[75] As a matter of Crown honour, say the defendants, the federal government must have a referendum among the residents of this Province before they can find the jurisdiction to regulate the taking of fish for personal consumption.

[76] This position is untenable: there was a referendum prior to Newfoundland entering Confederation. On entry into Confederation, Newfoundland assumed the same position as if Confederation had been achieved in 1867. As earlier discussed, this included recognition of exclusive jurisdiction over the fishery in the Federal Crown. There is no reason to distinguish between fishing for trade, barter, or personal consumption.

At no point in the decision did Judge Porter make any reference to the notion that Newfoundland and Labrador was a colony at the time of Confederation. Since I wasn't in court, I cannot say for certain he made no mention of this issue in his remarks.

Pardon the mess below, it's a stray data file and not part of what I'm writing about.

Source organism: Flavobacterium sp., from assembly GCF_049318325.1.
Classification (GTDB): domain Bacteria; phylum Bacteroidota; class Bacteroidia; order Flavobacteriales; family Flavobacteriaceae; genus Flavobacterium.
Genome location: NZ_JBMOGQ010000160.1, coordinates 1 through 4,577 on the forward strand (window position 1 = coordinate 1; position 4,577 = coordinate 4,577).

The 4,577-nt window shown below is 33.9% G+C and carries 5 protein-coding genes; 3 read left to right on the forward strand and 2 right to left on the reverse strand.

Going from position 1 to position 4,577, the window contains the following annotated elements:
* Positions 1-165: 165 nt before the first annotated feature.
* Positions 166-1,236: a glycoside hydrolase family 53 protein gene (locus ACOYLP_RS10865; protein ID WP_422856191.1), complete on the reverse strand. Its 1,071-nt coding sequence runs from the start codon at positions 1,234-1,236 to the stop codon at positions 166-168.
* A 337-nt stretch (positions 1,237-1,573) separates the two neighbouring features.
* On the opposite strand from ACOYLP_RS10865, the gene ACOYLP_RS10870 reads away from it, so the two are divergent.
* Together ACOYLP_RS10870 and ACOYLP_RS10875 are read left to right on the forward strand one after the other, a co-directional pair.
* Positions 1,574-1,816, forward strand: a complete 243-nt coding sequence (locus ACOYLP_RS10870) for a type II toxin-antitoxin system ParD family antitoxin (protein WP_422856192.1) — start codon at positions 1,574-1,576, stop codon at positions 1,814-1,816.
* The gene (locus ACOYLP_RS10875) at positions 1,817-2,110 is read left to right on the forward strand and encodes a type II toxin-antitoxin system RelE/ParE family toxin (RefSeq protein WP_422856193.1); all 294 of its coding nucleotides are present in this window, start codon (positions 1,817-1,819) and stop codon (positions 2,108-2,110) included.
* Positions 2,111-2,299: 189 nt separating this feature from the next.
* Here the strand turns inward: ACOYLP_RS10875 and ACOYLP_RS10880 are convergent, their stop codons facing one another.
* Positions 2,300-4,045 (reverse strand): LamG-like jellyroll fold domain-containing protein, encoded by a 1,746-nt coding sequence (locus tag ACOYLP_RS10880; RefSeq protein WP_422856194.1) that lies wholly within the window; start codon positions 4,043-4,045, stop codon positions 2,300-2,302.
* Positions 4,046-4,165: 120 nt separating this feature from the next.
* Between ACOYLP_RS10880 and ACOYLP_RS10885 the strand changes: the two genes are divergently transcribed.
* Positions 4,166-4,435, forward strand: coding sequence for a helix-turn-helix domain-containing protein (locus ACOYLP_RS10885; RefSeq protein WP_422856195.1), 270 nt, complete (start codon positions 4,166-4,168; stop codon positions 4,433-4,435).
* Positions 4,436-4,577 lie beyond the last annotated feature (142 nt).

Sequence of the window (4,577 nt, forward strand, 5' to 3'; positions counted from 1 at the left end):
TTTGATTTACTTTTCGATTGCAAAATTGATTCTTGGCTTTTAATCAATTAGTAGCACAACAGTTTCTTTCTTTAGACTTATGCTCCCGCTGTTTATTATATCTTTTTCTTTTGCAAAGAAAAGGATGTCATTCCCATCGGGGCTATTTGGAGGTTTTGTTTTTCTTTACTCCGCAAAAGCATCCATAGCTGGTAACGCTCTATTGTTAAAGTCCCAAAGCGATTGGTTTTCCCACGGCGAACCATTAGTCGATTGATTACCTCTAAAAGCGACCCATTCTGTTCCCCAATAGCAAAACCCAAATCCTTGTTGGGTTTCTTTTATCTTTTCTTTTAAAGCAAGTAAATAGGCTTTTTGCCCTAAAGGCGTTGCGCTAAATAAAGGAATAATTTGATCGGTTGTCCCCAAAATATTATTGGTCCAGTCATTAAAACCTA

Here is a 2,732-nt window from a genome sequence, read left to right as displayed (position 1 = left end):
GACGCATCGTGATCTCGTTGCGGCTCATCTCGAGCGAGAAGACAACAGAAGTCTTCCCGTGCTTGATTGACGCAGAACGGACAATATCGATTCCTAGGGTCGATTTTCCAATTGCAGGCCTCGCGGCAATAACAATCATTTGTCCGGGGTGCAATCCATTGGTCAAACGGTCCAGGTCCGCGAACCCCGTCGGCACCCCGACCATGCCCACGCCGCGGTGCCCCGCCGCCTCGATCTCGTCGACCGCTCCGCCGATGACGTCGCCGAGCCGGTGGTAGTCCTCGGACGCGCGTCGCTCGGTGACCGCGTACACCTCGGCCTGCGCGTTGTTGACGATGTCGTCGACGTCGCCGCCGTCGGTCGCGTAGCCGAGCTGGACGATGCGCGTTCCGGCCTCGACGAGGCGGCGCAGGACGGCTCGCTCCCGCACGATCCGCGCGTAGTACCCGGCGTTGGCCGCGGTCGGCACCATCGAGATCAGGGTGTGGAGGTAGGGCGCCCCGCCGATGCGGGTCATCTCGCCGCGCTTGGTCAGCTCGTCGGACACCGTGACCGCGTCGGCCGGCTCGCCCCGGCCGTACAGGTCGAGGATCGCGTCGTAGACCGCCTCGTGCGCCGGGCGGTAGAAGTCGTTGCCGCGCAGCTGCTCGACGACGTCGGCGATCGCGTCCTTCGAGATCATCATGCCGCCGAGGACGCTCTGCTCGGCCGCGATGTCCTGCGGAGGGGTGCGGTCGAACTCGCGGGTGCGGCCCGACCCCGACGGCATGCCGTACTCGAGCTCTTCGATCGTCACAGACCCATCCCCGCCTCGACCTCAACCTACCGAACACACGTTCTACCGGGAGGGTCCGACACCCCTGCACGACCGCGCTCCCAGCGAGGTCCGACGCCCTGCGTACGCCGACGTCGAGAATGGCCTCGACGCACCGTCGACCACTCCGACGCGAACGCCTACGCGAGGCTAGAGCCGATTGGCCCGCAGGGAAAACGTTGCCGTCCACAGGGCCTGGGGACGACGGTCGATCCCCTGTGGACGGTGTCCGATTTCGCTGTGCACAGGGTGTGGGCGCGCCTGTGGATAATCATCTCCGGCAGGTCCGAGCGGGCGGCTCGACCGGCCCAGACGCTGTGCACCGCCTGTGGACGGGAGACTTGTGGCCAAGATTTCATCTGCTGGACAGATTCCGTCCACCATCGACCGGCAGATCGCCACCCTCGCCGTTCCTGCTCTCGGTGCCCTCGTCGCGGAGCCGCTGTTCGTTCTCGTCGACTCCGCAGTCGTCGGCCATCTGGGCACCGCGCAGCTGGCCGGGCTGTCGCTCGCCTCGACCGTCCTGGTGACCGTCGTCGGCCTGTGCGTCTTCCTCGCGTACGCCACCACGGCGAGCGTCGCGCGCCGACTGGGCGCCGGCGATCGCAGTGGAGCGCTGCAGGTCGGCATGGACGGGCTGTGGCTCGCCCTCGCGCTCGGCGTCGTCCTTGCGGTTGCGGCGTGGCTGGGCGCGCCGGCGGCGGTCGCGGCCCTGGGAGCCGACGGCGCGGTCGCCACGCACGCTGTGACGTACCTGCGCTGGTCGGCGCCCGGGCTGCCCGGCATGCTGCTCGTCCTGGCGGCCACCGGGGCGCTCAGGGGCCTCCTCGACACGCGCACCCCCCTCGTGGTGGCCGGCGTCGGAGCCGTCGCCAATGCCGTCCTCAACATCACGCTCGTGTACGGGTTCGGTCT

But let's be clear: there is nothing about this issue at all in the written decision.

Judge Porter's decision is based on both the agreed upon statement of facts presented by both parties in court with respect to the offence. On the constitutional issues, Porter relied on case law, the Terms of Union and a variety of statutes and proclamations dating back to the 18th century.

Nichol and Bouzan were fined $100 each for having untagged cod in the possession. in news reports, Bouzan has indicated the case has cost the two defendents $11, 000 so far. They intend to appeal the conviction.

It will be interesting to see what happens when and if the matter gets to the Supreme Court of Newfoundland and Labrador, Court of Appeal. I'd wager the thing will never get to thSuprememe Court of Canada.

The whole thing is black letter law.